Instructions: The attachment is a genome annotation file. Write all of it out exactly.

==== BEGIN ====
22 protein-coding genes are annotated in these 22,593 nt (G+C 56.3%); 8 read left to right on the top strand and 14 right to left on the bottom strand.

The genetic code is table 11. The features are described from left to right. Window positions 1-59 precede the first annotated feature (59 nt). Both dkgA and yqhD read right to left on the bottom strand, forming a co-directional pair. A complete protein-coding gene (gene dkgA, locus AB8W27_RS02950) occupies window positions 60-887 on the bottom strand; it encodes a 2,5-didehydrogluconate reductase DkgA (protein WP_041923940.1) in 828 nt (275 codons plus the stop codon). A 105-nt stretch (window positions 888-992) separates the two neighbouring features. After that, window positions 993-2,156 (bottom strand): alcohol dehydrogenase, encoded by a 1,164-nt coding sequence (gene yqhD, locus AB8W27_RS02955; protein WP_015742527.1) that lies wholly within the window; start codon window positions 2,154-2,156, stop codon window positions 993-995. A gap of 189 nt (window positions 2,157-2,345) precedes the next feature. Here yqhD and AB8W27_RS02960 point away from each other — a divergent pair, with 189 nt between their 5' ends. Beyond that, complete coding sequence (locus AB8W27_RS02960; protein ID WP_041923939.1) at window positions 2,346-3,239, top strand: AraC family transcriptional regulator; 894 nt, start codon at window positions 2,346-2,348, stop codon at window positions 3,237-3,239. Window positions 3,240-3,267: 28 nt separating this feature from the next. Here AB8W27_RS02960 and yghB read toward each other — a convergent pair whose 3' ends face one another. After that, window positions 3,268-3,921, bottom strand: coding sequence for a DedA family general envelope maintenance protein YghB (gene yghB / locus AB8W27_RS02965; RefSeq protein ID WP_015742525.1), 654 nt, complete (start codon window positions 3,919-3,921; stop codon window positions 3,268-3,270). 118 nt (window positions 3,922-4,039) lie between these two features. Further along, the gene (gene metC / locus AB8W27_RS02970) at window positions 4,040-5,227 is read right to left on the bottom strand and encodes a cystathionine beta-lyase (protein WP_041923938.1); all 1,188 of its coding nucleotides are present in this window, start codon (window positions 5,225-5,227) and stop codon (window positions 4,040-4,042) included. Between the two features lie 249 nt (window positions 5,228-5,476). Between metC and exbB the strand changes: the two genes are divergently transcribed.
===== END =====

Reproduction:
22 protein-coding genes are annotated in these 22,593 nt (G+C 56.3%); 8 read left to right on the top strand and 14 right to left on the bottom strand.

The genetic code is table 11. The features are described from left to right. Window positions 1-59 precede the first annotated feature (59 nt). Both dkgA and yqhD read right to left on the bottom strand, forming a co-directional pair. A complete protein-coding gene (gene dkgA, locus AB8W27_RS02950) occupies window positions 60-887 on the bottom strand; it encodes a 2,5-didehydrogluconate reductase DkgA (protein WP_041923940.1) in 828 nt (275 codons plus the stop codon). A 105-nt stretch (window positions 888-992) separates the two neighbouring features. After that, window positions 993-2,156 (bottom strand): alcohol dehydrogenase, encoded by a 1,164-nt coding sequence (gene yqhD, locus AB8W27_RS02955; protein WP_015742527.1) that lies wholly within the window; start codon window positions 2,154-2,156, stop codon window positions 993-995. A gap of 189 nt (window positions 2,157-2,345) precedes the next feature. Here yqhD and AB8W27_RS02960 point away from each other — a divergent pair, with 189 nt between their 5' ends. Beyond that, complete coding sequence (locus AB8W27_RS02960; protein ID WP_041923939.1) at window positions 2,346-3,239, top strand: AraC family transcriptional regulator; 894 nt, start codon at window positions 2,346-2,348, stop codon at window positions 3,237-3,239. Window positions 3,240-3,267: 28 nt separating this feature from the next. Here AB8W27_RS02960 and yghB read toward each other — a convergent pair whose 3' ends face one another. After that, window positions 3,268-3,921, bottom strand: coding sequence for a DedA family general envelope maintenance protein YghB (gene yghB / locus AB8W27_RS02965; RefSeq protein ID WP_015742525.1), 654 nt, complete (start codon window positions 3,919-3,921; stop codon window positions 3,268-3,270). 118 nt (window positions 3,922-4,039) lie between these two features. Further along, the gene (gene metC / locus AB8W27_RS02970) at window positions 4,040-5,227 is read right to left on the bottom strand and encodes a cystathionine beta-lyase (protein WP_041923938.1); all 1,188 of its coding nucleotides are present in this window, start codon (window positions 5,225-5,227) and stop codon (window positions 4,040-4,042) included. Between the two features lie 249 nt (window positions 5,228-5,476). Between metC and exbB the strand changes: the two genes are divergently transcribed.